When you think about traveling around China there are basically two things that come to mind, pandas and terracotta warriors. We checked box number one pretty early on in our Month of Travels (if you missed it you can check out those lovable goofballs HERE). It only makes sense that as we near the end of our trip we check box number two. So, off we flew from the west on our way to Xi'an in Shaanxi province [MAP]. Xi'an has a ton of history, it was the capital of a number of dynasties and has one of the coolest walls outside of the Great Wall. Xi'an also has a population of roughly 8,600,000 so there is some stuff going on.
I think I mentioned early on that I love food, what with it being the best thing and all, and Xi'an just so happens to be the birthplace of my favorite type of street food rou jia mo [row-jya-muh]. Its nickname, the Chinese hamburger, doesn't really do it justice, it isn't really like a hamburger at all. If you are familiar with what an arepa is think that but stuffed with stewed salty delicious pork. If you have no idea what I'm talking about google it then fly to China and get one (also there might be a photo of one later on). Naturally the first thing we did after settling in was walk around until we found one. I ate it in about three bites (totally worth it) then we went back to the apartment we were renting for a few days and crashed.
We awoke the next day and set out on a mission of trying to figure out how to get on a bus to the terracotta warriors. Once we figured that out we rode for a while until we got to a place where the bus dropped us off and we were on another mission to figure out how to navigate the parking lots, vendors and hoards of tourists to get to a place to buy tickets. Rinse, repeat with a new goal of finding the entrance. Fortunately there were vendors selling rou jia mo so our (my) spirits were high.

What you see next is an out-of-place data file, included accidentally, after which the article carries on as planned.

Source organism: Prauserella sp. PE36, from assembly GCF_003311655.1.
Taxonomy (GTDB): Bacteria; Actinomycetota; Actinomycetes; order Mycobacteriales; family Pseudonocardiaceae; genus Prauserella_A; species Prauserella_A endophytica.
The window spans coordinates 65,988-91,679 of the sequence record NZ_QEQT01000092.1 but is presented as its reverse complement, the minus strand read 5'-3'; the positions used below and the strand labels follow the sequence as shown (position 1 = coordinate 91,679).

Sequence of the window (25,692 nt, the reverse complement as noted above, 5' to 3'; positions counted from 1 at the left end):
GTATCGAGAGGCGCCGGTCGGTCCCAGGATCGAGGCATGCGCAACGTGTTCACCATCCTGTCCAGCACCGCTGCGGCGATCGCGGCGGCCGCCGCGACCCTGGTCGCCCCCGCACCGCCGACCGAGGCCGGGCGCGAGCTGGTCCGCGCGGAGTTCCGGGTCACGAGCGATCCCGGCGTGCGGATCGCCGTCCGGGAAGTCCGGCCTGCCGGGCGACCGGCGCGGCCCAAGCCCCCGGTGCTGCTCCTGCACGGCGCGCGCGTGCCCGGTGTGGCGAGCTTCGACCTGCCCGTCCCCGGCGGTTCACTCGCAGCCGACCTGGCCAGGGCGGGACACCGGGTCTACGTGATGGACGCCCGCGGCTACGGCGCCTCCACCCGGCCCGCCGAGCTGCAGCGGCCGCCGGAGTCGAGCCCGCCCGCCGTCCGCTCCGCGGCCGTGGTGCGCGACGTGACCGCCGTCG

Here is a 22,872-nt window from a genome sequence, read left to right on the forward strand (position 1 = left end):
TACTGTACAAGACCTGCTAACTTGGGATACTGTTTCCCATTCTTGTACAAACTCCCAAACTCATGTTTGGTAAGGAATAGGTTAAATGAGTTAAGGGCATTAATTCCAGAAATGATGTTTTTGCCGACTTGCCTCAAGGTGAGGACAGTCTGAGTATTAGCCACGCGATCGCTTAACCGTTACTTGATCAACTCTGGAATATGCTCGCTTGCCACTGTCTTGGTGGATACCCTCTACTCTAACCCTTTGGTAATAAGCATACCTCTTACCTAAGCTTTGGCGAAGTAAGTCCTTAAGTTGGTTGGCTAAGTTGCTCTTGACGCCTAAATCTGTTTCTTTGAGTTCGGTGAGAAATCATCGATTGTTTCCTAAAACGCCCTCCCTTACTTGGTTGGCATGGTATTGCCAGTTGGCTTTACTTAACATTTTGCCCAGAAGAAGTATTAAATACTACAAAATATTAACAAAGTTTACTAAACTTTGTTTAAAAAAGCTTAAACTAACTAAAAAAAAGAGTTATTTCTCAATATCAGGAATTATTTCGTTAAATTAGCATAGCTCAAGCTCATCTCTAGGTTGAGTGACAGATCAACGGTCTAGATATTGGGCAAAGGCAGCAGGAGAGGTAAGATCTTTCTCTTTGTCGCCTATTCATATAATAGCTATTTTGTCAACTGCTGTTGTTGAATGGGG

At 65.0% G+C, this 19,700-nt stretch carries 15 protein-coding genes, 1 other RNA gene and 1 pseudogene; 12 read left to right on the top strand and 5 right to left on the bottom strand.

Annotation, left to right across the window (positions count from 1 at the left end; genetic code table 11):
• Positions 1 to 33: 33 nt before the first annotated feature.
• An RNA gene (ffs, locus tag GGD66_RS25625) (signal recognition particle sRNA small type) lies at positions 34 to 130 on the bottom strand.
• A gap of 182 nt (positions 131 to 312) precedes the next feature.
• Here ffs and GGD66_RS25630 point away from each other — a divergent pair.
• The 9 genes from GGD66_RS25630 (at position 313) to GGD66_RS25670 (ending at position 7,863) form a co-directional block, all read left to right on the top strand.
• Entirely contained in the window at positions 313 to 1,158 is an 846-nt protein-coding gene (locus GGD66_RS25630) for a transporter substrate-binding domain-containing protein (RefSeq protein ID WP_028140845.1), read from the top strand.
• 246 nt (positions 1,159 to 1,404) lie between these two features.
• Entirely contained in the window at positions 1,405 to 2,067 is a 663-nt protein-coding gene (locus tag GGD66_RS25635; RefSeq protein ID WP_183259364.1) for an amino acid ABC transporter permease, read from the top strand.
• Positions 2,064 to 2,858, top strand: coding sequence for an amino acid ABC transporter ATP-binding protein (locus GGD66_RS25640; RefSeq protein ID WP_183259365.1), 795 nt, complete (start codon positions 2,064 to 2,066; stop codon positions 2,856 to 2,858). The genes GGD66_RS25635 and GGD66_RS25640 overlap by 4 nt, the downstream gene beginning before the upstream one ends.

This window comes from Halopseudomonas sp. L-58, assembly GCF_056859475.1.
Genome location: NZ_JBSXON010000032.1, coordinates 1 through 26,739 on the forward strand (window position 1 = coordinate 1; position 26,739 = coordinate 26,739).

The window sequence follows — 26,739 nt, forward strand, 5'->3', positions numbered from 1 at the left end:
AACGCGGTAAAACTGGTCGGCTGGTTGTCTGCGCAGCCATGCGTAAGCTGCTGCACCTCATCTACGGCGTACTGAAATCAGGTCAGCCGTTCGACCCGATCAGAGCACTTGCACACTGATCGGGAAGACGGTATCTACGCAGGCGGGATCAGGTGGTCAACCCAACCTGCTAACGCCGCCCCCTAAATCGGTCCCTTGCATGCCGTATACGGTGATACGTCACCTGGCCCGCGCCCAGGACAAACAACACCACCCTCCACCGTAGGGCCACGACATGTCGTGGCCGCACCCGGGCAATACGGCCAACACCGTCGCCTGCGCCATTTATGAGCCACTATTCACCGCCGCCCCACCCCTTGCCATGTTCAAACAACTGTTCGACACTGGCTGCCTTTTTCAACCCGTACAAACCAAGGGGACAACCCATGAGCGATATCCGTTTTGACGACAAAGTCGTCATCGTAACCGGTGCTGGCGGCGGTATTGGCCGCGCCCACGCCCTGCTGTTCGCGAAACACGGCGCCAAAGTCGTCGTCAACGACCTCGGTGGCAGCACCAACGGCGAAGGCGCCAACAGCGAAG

Most places you go there are tons of people offering their services as a guide and almost always we declined those services. This seemed like a bit of a different situation because neither of us really knew much about the history of this site so we hired a woman to walk through with us and tell us all about it. I think it was totally worth it from a historical and educational standpoint. From a crowds standpoint there isn't really much you can do about that so we just went with the flow. I've been talking a lot so here are the photos of the warriors.
After the warriors, we bussed back to town and explored a bit but we were tired so we went home and took a nap. Rejuvenated, we set off in search of another food item that Xi'an is famous for, biang biang mian [byang byang mē-en]. The character for biang is so complex that computers can't even display it but that isn't what makes the noodles so good. The muslim quarter is apparently where the best biang biang mian are so that's where we went. This area is also famous for its night market and just so happens to be right next to the drum tower which is spectacular at night. After dinner we walked around and tried to capture the beautiful chaos.
Would you like a side of cigarette ash with your mutton?
This is the famous rou jia mo in action. This version uses lamb but you can see him chopping the meat and is about to stuff it into a bun in his left hand.
More yummy streetfood treats!
Rolex! Got your Rolex here!
Xi'an drum tower
Strings of kites flying up past the Drum Tower
We decided to call it a night because the next day we were catching a train to the town of Huashan at the foot of the famous Mount Huashan but that is for another day.
Until the next time, Ian
If you missed any of the previous installments of this series, you can find them allHERE.
Also, some of these are for sale, check it out HERE and let me know if you are interested in anything and can't find it by contacting me through the website.